Cinematic Scenic Differences

         Henrik Ibsen's 1879 play, A Doll's House was depicted very well by Joseph Losey's 1973 film, A Doll's House, and Patrick Garland's 1973 film version of A Doll's House. The cast in both movies depicted Ibsen's characters well, and the settings were very close to the settings described in the play. Two main differences that stood out to me were the scenes between Dr. Rank and Nora, and the ending scene with Nora and Torvald.

        First of all, the scene between Dr. Rank and Nora (Dr. Rank confesses his love for her) were depicted differently in the two films. Garland's depiction of the play showed this scene somewhat more awkwardly than it was depicted in Losey's film, as well as Ibsen's original play. Garland's translation of the scene showed more chemistry between Dr. Rank (Ralph Richardson) and Nora Claire Bloom) than I believed Ibsen pointed out in his play. At times watching the scene, I found myself embarrassed for Dr. Rank because he was so forward. However, Losey's film followed more closely to the play in my opinion. Dr. Rank (Trevor Howard) told Nora (Jane Fonda) that he was in love with her somewhat subtly.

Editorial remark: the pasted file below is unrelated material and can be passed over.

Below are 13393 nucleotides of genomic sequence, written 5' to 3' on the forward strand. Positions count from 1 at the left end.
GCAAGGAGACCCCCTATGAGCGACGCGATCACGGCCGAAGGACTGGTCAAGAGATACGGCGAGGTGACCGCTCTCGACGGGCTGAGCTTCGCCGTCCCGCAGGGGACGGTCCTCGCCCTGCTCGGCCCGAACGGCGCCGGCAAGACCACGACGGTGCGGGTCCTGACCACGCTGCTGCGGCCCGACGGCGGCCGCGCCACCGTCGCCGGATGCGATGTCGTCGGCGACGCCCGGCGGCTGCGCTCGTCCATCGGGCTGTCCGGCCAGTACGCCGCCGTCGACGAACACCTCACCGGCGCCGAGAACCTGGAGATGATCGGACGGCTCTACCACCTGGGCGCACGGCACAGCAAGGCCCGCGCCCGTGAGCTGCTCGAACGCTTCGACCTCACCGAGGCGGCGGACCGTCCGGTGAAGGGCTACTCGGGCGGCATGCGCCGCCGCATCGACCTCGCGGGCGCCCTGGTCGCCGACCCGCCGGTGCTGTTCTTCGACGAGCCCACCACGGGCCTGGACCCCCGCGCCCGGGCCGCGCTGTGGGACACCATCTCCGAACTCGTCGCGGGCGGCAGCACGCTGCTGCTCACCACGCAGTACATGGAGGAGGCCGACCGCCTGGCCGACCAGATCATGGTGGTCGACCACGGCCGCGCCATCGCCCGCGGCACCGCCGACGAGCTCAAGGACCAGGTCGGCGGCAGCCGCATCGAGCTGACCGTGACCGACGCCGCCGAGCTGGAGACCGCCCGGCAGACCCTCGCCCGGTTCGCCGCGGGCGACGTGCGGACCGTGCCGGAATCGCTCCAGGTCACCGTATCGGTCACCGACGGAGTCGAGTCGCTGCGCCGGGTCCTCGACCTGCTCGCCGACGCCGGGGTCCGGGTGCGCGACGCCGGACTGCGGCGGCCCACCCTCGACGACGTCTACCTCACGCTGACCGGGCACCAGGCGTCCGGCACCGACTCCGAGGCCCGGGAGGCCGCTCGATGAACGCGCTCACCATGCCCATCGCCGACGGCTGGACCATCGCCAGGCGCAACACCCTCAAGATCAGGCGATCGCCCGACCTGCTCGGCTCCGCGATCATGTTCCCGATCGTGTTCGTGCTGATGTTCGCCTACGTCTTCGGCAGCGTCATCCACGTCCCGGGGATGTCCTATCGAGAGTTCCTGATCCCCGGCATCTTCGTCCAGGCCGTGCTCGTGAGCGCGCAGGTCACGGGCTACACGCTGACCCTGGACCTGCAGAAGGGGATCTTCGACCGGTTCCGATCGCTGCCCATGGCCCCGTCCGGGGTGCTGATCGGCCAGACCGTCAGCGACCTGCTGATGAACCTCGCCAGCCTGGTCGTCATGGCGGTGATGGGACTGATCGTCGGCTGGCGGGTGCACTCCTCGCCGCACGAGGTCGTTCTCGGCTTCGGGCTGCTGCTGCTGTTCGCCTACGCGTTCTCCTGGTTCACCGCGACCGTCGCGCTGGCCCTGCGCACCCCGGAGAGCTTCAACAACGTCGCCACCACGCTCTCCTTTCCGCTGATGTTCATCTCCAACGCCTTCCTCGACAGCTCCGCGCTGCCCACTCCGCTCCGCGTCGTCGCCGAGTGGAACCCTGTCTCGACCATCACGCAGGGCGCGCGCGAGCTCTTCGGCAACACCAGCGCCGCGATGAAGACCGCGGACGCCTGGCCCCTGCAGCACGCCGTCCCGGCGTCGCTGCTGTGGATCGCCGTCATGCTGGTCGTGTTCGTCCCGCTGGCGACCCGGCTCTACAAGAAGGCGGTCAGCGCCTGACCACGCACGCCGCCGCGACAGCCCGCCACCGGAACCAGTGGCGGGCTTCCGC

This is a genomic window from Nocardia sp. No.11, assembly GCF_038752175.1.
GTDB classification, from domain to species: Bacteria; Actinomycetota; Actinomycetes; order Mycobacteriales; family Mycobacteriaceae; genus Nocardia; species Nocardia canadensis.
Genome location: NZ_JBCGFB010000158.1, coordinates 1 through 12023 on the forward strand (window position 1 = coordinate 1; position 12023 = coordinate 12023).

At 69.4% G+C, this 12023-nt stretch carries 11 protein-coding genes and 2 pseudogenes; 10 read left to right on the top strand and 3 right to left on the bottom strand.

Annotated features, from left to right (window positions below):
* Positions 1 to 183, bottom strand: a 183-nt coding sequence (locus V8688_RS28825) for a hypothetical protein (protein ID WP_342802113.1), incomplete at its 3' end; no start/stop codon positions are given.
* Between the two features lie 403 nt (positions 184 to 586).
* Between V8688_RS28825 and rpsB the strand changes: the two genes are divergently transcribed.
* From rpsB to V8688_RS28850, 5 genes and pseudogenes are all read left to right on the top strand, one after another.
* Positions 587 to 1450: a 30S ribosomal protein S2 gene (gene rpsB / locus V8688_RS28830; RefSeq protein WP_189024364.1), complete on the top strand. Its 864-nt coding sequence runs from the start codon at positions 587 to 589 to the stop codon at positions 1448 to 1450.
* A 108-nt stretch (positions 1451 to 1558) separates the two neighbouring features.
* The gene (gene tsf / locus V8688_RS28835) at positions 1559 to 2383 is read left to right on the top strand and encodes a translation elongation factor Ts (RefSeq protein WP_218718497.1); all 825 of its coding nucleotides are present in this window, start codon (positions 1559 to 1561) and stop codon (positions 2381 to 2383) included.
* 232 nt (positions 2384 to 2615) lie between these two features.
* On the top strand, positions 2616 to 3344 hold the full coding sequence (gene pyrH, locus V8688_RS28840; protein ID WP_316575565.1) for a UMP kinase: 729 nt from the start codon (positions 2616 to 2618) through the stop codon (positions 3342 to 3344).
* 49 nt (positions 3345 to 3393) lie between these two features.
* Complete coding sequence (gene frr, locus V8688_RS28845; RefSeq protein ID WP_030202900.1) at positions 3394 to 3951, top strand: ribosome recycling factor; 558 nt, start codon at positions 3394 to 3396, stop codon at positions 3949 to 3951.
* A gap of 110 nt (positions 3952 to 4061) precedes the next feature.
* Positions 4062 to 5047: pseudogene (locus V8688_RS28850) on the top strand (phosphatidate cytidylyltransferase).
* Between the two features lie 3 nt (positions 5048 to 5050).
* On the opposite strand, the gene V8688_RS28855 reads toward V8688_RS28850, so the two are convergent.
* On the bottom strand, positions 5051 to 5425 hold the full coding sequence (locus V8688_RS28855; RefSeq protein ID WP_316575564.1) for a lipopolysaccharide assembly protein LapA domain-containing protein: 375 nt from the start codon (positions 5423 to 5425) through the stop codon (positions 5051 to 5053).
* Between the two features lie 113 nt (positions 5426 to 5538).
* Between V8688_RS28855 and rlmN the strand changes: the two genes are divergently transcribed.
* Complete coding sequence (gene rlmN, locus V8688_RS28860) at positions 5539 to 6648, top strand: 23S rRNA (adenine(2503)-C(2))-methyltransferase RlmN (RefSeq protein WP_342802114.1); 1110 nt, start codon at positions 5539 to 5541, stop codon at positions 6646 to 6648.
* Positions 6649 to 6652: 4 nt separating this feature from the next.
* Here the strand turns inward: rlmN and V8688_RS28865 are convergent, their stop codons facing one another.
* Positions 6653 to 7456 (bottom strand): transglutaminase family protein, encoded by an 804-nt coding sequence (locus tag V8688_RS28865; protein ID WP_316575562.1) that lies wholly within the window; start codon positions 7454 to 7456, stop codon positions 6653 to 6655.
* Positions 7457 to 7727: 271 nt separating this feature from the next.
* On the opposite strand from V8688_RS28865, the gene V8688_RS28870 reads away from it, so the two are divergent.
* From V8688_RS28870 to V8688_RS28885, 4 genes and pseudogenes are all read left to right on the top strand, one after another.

Another difference that was quite evident to me was the ending scene between Nora and Torvald. After Torvald has found out about Nora's deception, Ibsen has Nora explain to Torvald reasoning for her previous actions, and why she must leave him and the children. However, in Losey's film Nora left Torvald (David Warner) and the children very shortly after him yelling at her, and then after he started to console her. I believe Garland's film followed the play more closely during this particular scene. After Torvald threw his temper, and then tried to tell her everything was going to be fine, Nora sat down and had a conversation with him. This scene was more boring and drawn out in this version of the film; however, I believe it made the reasoning behind Nora leaving more clear to the audience. I also believe this depiction of the scene explained why the film and play is titled, A Doll's House.

         In conclusion, Losey's and Garland's films depicted Ibsen's play, A Doll's House, very well. However, there were two main scenes--the one between Dr. Rank and Nora and the other between Torvald and Nora at the end--that were translated very differently.

Ashley Davis

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